After the correction voltage has been applied to voltage sources 70P and 70N during the second subinterval, switch S3, having a state represented by line 9, is closed to reset inverting integrator 158. After S3 has been closed for a brief period of time, switch S2 is re-opened and then S3 is re-opened to prepare for the next addressing interval Δtk+1. During the part of each addressing interval Δtk when voltage transitions are taking place on the column electrodes, the coupling crosstalk transient voltage is integrated, inverted, and stored to determine an inverted net coupling crosstalk potential. After the column voltages have stabilized, the inverted net coupling crosstalk potential is applied as a correction signal to row signal voltage sources 70P and 70N, thereby adjusting the applied voltage to correct for the coupling crosstalk.
The absolute amplitude and duration of the correction signals are empirically determined by fixing one and adjusting the other to minimize observable crosstalk effects on display system 10. While observing ghosting above or below a test image on display system 10, the correction signal is adjusted until the ghosting disappears. Once the gain and duration of the correction signal are adjusted for a test image, correction signals for other images produced by correction circuit 74 will have the correct values. The duration of the correction signal is controlled by electronic switches S2 and S3. The correction signal is applied when S2 is closed and the correction signal is removed when S3 is closed. The opening and closing of S2 and S3 are controlled by conventional timing circuits. Adjusting the gain of the correction signal rather than its duration is preferred because a correction signal having a short duration will include high frequency components that are less effective in correcting the image.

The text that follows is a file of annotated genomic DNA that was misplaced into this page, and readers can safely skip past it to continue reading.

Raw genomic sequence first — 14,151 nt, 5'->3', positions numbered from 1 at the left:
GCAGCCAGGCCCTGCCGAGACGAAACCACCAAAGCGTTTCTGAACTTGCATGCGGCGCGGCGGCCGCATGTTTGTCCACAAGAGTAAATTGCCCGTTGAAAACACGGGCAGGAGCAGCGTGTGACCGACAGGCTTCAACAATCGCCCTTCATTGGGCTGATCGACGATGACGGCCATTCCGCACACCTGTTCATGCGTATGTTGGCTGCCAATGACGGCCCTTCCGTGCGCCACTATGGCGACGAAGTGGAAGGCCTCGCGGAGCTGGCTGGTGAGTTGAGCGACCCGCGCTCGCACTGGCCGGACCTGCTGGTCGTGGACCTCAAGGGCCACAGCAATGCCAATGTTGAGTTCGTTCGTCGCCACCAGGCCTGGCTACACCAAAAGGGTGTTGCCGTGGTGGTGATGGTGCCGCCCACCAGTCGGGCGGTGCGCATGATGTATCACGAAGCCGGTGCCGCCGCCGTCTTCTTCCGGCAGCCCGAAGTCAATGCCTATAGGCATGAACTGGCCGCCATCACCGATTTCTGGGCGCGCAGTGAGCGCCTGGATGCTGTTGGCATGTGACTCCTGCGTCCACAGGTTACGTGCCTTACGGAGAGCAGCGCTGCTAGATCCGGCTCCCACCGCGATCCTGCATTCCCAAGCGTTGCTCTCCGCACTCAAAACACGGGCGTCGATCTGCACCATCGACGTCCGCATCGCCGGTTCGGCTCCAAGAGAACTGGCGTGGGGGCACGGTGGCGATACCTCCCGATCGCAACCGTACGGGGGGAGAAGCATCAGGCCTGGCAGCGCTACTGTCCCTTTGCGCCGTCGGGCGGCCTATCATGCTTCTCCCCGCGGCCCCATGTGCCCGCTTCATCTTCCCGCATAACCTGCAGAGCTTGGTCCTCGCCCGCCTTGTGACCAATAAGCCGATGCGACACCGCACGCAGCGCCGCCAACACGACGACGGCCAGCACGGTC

Observable crosstalk effects are minimized when the correction signal, applied for the duration of the second subinterval, produces an effect on the rms pixel voltage equal and opposite to that of the crosstalk. A net coupling crosstalk potential related to the net crosstalk voltage can be determined by methods other than integration. For example, a net coupling crosstalk potential can be determined by known circuitry that detects the peak of the net crosstalk voltage. A net coupling crosstalk potential related to the peak voltage can be applied as the correction signal.
FIG. 8 is a schematic diagram of showing a preferred circuit 194 used to implement ACE circuitry 52a in a display system 10 using a full line Active Addressing™ type-addressing system. The major components of circuit 194 comprise summer 146a, inverting integrator 158, a unity gain inverting amplifier 196, and voltage sources 70P and 70N.
Summer 146a includes two series-connected capacitor 204 and resistor 206 input branches, each of capacitors 204 being connected to a different input node 88N and 88P and resistors 206 being connected to the inverting input of an operational amplifier 208. A feedback resistor 210 provides a unity gain negative feedback amplifier for the sum of the signals applied to the input branches. Resistors 206 and 210 are 1.8 kΩ, and capacitors 204 are 4.7 μF AC coupling capacitors. A +10 V bias applied to the noninverting input of amplifier 208 provides an offset so that circuit 194 can be realized without the use of a negative voltage power supply. An electronic switch S1, such as a DG405 field-effect transistor switch, provides an interruptible electrical connection between summer 146a and inverting integrator 158.